However, rabbits are social creatures, meaning they do not do well alone. Therefore, consider getting a pair of Lorraine rabbits instead of one. This will ensure that they do not become lonely when you are not at home. Don’t forget to neuter or spay your rabbits to avoid behavioral problems that come with reaching sexual maturity, such as battling for dominance.
What to Feed Your Brown Chestnut of Lorraine Rabbit
Humans started domesticating rabbits around 600 A.D., which is quite recent in the grand scheme of things. As such, your bunny’s dietary preferences are still similar to those of their wild cousins. This means that you should have them on a diet that mimics that of wild rabbits.
For starters, they need lots of high-quality fiber. Fiber is essential to rabbits, not only for gut health but also for the maintenance of healthy teeth. Some of the ideal foods for bunnies include:
Hay and Grass
Grass-based products, especially hay, should make up to 90% of a rabbit’s diet. As such, make sure that you have plenty of both fresh and dry grass, haylage, and meadow hay for your bunny.
Vegetables are also essential to Lorraine rabbits, as they provide the animal with the vitamins and nutrients they need. Additionally, veggies also allow the rabbit to enjoy different tastes and textures. Nonetheless, the amount of vegetables in a bunny’s diet should be significantly smaller than that of hay or grass.
Due to the high amount of fiber in a rabbit’s diet, they need to drink lots of water lest they risk dehydration. In fact, rabbits can die within 24 hours of not drinking water. This explains why wild rabbits build warrens next to water sources.
Lorraine rabbits drink up to 10% of the body weight in water. As such, make sure that your pet’s bowl can hold at least 180 ml of water, as they can drink as much in a single day.
Keeping Your Brown Chestnut of Lorraine Rabbit Healthy
In addition to adequate food and water, the following are some of the other things your Brown Chestnut of Lorraine rabbit needs to stay healthy:
Lorraine rabbits have tons of energy, especially when they are young. This means that you will have to provide your pet with adequate space for running around.
You can allow the bunny access to the whole house, or you could set up a special pen for exercise. If you decide to give them access to the entire house, you will need to rabbit-proof your home. Due to their tendency to gnaw on almost everything, consider covering all wires and pipes with flex tubing or plastic sleeves. You could also raise the wires, so they are out of the bunny’s reach.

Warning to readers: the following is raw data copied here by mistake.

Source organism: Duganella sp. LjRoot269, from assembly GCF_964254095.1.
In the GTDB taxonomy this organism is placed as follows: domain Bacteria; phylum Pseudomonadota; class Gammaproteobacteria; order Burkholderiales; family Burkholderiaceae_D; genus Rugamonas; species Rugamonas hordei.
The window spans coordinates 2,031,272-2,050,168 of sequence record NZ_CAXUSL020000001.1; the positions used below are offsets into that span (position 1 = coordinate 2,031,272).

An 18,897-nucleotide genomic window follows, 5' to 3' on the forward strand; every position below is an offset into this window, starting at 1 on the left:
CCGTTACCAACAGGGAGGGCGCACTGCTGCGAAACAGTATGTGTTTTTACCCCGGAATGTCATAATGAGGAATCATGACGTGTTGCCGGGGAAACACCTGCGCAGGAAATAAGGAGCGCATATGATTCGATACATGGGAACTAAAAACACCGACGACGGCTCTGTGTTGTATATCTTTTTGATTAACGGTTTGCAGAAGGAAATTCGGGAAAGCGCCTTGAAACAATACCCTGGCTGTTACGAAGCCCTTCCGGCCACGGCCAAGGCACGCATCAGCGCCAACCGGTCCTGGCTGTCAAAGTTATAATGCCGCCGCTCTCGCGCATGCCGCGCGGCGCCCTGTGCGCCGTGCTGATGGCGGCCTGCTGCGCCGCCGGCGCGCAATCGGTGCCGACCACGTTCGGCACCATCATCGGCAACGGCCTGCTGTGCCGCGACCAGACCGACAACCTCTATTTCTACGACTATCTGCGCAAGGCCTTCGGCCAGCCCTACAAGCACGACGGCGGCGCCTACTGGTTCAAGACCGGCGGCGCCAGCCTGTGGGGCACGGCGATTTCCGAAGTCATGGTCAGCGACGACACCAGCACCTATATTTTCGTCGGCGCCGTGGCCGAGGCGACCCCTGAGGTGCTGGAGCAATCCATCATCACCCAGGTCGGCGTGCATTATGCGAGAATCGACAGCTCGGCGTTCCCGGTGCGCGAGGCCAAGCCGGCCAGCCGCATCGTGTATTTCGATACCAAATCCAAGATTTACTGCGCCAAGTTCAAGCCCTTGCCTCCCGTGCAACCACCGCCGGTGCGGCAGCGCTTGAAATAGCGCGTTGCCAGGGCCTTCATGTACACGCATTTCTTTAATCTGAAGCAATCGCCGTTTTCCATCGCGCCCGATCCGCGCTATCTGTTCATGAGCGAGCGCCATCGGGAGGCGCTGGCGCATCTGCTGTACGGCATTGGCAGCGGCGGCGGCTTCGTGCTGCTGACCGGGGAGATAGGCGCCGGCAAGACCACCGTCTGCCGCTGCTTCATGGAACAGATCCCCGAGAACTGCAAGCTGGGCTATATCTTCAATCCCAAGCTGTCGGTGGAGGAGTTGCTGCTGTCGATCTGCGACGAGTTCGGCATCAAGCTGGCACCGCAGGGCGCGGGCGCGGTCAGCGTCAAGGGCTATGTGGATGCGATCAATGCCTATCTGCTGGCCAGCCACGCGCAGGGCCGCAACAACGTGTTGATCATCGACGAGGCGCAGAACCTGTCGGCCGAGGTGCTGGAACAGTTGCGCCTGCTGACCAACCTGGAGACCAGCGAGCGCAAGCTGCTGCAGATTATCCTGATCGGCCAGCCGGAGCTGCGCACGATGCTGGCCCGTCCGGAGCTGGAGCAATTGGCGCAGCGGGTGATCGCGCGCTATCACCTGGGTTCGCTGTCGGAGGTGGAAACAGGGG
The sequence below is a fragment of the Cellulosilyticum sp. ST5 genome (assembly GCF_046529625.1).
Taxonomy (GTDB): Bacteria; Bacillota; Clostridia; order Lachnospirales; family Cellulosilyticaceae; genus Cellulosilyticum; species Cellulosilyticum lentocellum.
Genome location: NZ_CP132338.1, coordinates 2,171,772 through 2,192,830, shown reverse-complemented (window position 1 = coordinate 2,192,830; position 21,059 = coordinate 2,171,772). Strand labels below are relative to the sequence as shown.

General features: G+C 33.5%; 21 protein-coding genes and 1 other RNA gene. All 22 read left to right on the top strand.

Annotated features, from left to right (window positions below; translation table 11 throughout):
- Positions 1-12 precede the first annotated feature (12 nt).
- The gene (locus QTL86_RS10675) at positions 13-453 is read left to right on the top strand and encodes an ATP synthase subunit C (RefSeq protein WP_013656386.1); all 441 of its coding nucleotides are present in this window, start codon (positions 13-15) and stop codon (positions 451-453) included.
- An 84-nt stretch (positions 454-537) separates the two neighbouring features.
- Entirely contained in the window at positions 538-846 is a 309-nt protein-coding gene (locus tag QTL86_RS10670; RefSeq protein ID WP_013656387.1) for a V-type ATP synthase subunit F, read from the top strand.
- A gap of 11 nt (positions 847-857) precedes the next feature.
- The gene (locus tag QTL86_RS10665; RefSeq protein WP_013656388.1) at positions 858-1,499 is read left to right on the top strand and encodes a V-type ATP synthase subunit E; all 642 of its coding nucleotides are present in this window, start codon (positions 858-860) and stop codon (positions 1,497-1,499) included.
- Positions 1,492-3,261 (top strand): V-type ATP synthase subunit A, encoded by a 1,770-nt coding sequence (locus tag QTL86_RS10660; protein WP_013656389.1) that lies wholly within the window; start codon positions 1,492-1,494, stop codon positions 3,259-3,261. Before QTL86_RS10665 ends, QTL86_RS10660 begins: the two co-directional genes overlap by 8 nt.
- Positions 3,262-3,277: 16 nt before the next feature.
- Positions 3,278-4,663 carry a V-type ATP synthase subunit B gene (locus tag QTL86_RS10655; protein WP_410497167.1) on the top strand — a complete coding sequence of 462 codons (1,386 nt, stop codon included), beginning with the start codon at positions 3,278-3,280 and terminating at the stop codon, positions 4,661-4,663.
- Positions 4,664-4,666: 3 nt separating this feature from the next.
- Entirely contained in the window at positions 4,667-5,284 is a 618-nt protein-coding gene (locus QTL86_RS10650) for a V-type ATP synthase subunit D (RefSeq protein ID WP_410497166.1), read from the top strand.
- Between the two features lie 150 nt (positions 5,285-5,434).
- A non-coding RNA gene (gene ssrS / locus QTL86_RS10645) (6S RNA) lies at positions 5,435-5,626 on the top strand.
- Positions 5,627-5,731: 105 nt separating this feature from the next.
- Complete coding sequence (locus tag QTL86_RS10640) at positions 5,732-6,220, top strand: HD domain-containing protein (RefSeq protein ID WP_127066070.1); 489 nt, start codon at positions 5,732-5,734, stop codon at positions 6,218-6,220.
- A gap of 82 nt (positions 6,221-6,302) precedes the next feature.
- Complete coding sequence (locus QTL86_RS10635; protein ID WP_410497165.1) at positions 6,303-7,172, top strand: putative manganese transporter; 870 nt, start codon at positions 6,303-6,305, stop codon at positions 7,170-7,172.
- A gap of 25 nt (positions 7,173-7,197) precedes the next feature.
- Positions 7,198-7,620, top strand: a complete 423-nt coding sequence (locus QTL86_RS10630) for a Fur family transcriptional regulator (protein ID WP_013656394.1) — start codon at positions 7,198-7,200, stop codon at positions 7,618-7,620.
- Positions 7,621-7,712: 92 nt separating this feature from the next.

Conversely, you could simply utilize the room where you keep their enclosure as their exercise pen. As mentioned, rabbits are typically most active at dusk and dawn. Therefore, those are the best times to let them out of their enclosure for exercise.
These rabbits can be extremely playful. What’s more, they will play with just about any toy. However, we recommend giving them safe rabbit toys so that they do not come into harm once they inevitably start gnawing on them.
Chewing toys are incredibly important for your Lorraine rabbit, as they help the animal to file their continuously growing incisors. Without a proper gnawing surface, your animal’s teeth could grow to a point where they inhibit its ability to eat.
You could also throw in some hard plastic toys for them to swat or toss around.
We have mentioned how skittish a Lorraine rabbit can be. This is why you are advised against handling them frequently, as it puts them under a lot of stress. Nonetheless, with proper care and respect, your bunny will get comfortable with you holding them occasionally.
The proper way to pick up a Lorraine rabbit is by holding them by the scruff of the neck with one hand and supporting their rear with the other. This is because Lorraine rabbits have extremely weak spines, breaking easily when they kick out.
As mentioned earlier, Lorraine rabbits take pride in their hygiene. Due to that fact, they do not require regular baths as other pets do. Moreover, the act of bathing them can be tremendously stressful to the bunny.
All you need to do, therefore, is simply brush their coat at least once a week while trimming their nails after every 6 weeks. Familiarize yourself with proper nail trimming techniques for rabbits so you do not injure your little one in the process.
How to tell if Your Brown Chestnut of Lorraine Rabbit is Sick
Lorraine rabbits are remarkably good at hiding illnesses and injuries. Therefore, unless they are very sick, you might not notice. However, there are some common telltale signs of a sick rabbit. They include:
If your bunny displays two or more of these symptoms, take them to the vet immediately for an examination. It is also good practice to take your Lorraine bunny for checkups frequently, even when they look to be of sound health.
If you do decide to breed Lorraine rabbits, ensure that you have adequate resources to cater to both parents and offspring. Additionally, make sure to consult the vet before, during, and after the pregnancy.
Does (female rabbits) attain sexual maturity at just 4 months of age, producing between 4 and 12 kits per litter, and can have up to six litters in a single year. Therefore, make sure you are well prepared before you start breeding this rabbit.
Are Brown Chestnut of Lorraine Rabbits Suitable For You?
As long as you have some time on your hands, you won’t have trouble taking care of this rabbit breed. But you must have a great degree of patience when dealing with these animals because they are susceptible to stress.
This is why you must teach your kids to respect the bunny. Additionally, never leave children with the rabbit unsupervised, as it can result in injuries on both ends. Yes, Lorraine rabbits can bite in an attempt to free themselves.
The Brown Chestnut of Lorraine rabbit is mind-blowingly adorable, which is why most people consider adopting them. However, unlike cats and dogs, they are prey animals, meaning they are pre-programmed to avoid predators.
Therefore, do not expect them to hop onto your lap the moment you get home — it will take time. Over time, however, Lorraine rabbits develop extremely tight bonds with their owners, making some of the best pets around.
Image Credit: Dagmar Hijmans, Shutterstock